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More about null values in a DateTimePicker

Before releasing version 1.0 of Smart FieldPackEditor.Net I must ensure that the support for null values is really complete. So what does this feature really involves?

First let’s remind in what contexts a DateTimePicker can operate:

  1. It can be a standalone control and completely encapsulate a DateTime value.
  2. You can manually bind one of your properties to the component’s Value property.
  3. You can embed the component in a container like the DataGridView. In this case, the component will be automatically bound to a particular column of a database table via a DataSource.
  4. You can embed the component in a container like the PropertyGrid. This will bind the component to a DateTime property somewhere in your code.

In the first case, the support for null values is straightforward. The component stores the DateTime value as an object so it can use anything for the object representing a null value.

We have to think a bit more for the other cases. What can be the type of your property in a target instance? Obviously this can be an object (not very common to store a date but still feasible), a nullable DateTime (aka “DateTime?”) or a DateTime. In the first case, there is again no difficulty: we can assign anything we want to represent a null value. In the second case we have less choices: it can be null or a particular DateTime value that is out of the bounds specified by the MinDate and MaxDate properties of the DateTimePicker (anything before 1753 will be fine). In the last case, with a DateTime type, there are no choices: you can only use a specific DateTime value like 01/01/0001 for example.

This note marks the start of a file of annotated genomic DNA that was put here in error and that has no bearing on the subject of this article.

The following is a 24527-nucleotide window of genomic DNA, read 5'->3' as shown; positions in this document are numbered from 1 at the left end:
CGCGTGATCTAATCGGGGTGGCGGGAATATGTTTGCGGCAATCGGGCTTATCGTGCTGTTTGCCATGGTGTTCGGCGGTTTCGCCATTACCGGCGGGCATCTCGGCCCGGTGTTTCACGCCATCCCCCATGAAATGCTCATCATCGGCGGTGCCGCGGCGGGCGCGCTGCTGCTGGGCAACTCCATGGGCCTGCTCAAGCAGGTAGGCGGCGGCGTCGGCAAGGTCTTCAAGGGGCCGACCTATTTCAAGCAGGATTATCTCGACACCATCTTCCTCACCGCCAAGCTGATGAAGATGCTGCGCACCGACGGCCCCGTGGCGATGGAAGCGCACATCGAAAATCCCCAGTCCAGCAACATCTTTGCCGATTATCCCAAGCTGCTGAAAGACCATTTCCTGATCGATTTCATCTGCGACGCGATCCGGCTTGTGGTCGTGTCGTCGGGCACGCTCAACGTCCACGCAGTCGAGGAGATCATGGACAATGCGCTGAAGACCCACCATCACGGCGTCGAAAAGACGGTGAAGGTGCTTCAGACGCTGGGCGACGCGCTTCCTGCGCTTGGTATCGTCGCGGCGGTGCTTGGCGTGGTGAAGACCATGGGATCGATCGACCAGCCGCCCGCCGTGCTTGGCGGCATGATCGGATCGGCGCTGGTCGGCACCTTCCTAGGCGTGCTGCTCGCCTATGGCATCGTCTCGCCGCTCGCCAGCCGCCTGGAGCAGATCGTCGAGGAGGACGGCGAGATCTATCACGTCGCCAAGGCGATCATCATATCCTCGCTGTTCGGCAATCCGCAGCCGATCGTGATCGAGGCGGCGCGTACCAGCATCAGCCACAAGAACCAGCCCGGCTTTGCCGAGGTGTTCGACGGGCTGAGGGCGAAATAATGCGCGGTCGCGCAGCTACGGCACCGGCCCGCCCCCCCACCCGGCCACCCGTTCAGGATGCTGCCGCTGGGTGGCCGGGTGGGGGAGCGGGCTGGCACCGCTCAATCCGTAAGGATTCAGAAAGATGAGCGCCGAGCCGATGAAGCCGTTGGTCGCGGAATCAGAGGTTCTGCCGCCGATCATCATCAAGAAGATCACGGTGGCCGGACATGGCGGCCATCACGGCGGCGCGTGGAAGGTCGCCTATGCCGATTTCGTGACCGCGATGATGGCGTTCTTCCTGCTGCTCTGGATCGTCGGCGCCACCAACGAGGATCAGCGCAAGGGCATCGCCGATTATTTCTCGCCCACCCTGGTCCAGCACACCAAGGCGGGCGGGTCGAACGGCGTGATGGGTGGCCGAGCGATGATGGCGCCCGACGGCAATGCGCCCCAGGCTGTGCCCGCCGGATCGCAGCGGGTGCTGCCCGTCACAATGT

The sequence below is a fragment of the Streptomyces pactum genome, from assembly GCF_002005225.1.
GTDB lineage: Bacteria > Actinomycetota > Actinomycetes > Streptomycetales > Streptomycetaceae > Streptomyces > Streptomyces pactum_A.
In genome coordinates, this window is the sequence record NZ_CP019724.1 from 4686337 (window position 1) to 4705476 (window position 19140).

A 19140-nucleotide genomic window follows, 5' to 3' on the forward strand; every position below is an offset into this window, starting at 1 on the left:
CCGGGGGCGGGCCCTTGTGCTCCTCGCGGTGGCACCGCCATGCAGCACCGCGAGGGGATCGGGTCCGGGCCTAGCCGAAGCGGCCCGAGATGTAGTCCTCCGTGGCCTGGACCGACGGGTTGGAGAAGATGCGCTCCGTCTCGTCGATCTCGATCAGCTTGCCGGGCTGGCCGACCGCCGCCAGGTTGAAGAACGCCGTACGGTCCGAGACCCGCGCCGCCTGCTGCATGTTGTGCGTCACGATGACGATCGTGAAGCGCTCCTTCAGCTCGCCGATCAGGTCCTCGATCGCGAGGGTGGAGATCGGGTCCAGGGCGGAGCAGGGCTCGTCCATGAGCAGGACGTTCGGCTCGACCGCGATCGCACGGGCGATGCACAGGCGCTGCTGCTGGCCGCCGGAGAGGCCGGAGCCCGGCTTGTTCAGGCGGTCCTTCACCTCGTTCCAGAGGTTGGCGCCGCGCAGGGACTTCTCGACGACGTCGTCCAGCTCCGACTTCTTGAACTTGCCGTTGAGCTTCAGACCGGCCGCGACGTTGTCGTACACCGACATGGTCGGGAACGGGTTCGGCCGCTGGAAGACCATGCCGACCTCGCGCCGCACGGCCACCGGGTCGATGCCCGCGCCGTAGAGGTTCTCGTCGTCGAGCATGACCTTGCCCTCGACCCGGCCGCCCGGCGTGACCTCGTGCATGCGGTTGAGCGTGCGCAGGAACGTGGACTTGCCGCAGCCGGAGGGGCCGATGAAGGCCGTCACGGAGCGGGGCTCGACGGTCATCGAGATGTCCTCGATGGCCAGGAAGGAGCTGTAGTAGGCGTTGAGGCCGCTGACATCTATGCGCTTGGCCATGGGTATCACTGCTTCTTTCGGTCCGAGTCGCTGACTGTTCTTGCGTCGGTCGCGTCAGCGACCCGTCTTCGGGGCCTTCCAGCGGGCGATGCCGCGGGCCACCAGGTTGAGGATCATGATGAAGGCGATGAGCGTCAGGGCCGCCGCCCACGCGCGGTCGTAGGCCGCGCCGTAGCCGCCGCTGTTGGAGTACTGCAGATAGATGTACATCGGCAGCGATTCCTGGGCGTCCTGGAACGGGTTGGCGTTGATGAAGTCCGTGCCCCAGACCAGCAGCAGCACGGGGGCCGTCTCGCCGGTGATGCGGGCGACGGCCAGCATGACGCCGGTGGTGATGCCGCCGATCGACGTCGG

Now let’s relate the context of use with the data type you have in your client application:

In case 2, you can target any of the three data types we just saw. The value representing null will be chosen in accordance with the restrisctions seen above and setup in the editor. In case 3, the value representing null will usually be DBNull.Value. But for historical reasons you may have a specific DateTime value in your database that represents the null value. In both cases, again, the editor must be setup for that. In case 4, well, it’s like case 2.

Everything that has been mentioned so far implies that we need a set of properties to properly setup the DateTimePicker:

  • NullValue: instructs the editor about what will represent a null value. It will typically be null, DBNull.Value or a specific DateTime value. But it could also be a string like “nothing”.
  • NullText: the string displayed in the editor when Value == NullValue.
  • HasValue: convenient property to test for nullity.

If you use the DateTimePicker in other very specific contexts and you need support for null value, please let me know.